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Editorial: Straight talk on Muskrat Falls, please

Published on June 29, 2017

A downstream view of the spillway at Muskrat Falls, February 2017.

It’s about time for some straight answers on Muskrat Falls. Well, it’s actually well past time — we’re long overdue for the truth — but the situation this week shows that there’s probably only one way to get it.

 

And that’s when questions on the project are put to all the people involved under oath.

The project moved deeply into the ridiculous after Nalcor boss Ed Martin resigned/was let go/rode into the sunset with millions of dollars, and the current government couldn’t get its story straight about who was to blame

Insult moved into multiple injuries every time we were told the latest billion-dollar budget increase for the project — to the point that, this time around, when annual operating costs for the project tripled from $36 million a year to $109 million a year, the public reaction was barely beyond a muted “whatever, we’re all finished, anyway.” Think about it: the increase in annual operating costs alone is equivalent to an additional $200 a year in bills for every man, woman and child in the entire province, on top of everything else the benighted project will deliver. But hardly a hiccup of public reaction.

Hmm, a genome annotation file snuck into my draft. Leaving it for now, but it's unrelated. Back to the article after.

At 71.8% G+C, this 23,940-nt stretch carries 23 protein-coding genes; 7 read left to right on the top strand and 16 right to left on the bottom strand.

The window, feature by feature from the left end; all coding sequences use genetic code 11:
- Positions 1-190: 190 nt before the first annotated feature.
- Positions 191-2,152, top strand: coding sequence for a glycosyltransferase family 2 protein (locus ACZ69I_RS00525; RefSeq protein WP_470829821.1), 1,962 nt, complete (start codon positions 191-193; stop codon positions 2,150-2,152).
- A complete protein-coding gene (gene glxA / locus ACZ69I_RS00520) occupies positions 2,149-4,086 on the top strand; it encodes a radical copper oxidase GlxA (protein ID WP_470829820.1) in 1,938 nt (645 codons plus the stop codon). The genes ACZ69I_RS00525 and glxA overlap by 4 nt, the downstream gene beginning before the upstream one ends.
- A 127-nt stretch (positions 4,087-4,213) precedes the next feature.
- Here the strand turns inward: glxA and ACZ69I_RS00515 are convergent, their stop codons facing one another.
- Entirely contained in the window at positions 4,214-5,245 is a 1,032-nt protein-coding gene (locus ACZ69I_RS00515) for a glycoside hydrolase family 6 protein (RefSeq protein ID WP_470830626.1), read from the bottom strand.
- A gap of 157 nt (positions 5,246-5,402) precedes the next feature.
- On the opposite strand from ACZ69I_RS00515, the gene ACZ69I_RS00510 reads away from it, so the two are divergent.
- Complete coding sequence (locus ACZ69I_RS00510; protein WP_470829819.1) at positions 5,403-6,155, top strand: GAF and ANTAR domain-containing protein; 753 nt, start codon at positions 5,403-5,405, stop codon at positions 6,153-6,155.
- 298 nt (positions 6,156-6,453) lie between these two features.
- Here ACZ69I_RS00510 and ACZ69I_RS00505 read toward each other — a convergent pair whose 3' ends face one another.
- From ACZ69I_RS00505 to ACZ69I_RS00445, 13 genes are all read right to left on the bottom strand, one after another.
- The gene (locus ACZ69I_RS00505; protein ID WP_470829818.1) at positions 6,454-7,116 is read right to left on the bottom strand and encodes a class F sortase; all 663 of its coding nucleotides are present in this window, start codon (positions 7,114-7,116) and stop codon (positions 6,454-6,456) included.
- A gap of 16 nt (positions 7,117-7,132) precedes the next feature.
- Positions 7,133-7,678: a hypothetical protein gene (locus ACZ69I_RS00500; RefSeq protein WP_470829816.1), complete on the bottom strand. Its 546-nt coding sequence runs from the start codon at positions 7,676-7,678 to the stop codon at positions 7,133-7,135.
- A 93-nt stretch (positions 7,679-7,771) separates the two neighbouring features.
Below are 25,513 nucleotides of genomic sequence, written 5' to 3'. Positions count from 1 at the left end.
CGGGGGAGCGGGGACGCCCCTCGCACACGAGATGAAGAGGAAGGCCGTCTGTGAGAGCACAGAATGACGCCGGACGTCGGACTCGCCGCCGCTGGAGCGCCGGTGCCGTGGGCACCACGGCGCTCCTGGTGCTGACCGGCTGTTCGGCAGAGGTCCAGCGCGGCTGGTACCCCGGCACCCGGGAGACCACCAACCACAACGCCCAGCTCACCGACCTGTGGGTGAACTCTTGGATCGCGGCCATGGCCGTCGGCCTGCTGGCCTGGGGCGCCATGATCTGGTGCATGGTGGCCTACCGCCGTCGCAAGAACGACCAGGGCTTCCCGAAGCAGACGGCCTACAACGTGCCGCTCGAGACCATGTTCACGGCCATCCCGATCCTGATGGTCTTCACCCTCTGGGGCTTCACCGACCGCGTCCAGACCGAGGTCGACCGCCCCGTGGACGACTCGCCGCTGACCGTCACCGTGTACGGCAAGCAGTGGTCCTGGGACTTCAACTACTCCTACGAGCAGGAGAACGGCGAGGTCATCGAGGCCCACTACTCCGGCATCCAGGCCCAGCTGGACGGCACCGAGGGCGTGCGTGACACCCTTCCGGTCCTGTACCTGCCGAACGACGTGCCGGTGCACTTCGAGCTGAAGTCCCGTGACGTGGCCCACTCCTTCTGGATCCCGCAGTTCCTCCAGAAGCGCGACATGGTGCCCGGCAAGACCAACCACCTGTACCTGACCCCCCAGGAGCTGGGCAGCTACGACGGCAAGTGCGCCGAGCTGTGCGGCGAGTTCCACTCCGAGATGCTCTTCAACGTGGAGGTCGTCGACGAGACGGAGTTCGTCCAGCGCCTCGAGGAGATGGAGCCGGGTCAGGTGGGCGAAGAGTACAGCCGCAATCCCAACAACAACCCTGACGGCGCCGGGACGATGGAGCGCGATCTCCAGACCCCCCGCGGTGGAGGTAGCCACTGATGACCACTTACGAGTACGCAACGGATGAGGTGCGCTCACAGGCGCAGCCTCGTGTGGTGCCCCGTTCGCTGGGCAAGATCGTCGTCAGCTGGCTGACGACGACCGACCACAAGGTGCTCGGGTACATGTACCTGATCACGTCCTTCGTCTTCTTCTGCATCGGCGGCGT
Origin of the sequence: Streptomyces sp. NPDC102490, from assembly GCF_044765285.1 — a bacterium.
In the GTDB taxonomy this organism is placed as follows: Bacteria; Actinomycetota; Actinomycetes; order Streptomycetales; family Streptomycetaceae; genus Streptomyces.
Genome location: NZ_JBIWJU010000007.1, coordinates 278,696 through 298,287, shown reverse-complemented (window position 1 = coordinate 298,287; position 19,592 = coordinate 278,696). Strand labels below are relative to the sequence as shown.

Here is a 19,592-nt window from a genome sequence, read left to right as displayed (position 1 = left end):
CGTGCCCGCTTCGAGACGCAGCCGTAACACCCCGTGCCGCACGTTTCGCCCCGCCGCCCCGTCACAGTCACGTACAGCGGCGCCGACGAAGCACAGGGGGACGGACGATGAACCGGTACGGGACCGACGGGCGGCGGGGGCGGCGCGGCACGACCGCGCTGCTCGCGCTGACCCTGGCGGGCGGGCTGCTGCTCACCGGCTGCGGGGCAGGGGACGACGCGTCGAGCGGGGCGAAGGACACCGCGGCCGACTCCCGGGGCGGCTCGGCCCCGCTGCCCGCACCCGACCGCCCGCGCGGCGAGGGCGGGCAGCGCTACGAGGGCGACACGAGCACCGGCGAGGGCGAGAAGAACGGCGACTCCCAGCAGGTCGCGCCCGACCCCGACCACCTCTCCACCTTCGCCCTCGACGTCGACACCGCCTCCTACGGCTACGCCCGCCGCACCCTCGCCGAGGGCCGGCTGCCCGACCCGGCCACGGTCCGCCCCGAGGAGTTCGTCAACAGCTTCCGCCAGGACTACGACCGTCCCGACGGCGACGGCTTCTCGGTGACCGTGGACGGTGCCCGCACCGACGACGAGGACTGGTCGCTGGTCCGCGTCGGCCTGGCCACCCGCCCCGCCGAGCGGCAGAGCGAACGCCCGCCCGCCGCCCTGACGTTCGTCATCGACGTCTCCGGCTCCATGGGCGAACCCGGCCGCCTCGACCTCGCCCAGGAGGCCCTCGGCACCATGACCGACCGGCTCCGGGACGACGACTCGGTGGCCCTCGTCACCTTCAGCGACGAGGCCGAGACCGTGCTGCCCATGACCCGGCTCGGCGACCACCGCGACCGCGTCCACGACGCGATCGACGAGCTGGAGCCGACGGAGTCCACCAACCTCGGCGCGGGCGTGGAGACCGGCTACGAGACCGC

But if you want to see the real reason why it’s time to drag the whole sorry lot involved with this venture into a public inquiry, look no further than the comedy over SNC-Lavalin’s 2013 report saying the project was heading towards financial crisis — at a time when stopping the venture was still possible.

Then-Nalcor boss Martin has said he had never seen the report, telling The Telegram, “I hadn’t seen it. I hadn’t received it. It hadn’t been transmitted to me. So, you know, I have no recollection of anything like that.”

Premier Dwight Ball and Natural Resources Minster Siobhan Coady said they didn’t get a copy until the end of last week — but Ball maintains Nalcor, including Martin, knew about it, saying, “We asked SNC Lavalin about that, and we were told with this report, there was a meeting, and the CEO was in the room when this report was discussed.”

Current Nalcor boss Stan Marshall apparently could find no record of the report at the energy firm, and had to request a copy from SNC.

Then, consider SNC’s bizarre response to whether the report went to Nalcor and Martin, from media relations representative Louis-Antoine Paquin; “I can confirm that we produced a report, in 2013, and that we’ve attempted to hand it over to Nalcor.”

What the heck does that mean? Did they accidentally mail it to the wrong address and have it come back “return to sender”? Did they try to tell Nalcor executives about the concerns, only to be told “We don’t want to hear this” while the executives ran from the room with their hands firmly pressed over their ears?

The time for simply accepting this wide variety of answers is over.

It’s time for witnesses to be subpoenaed.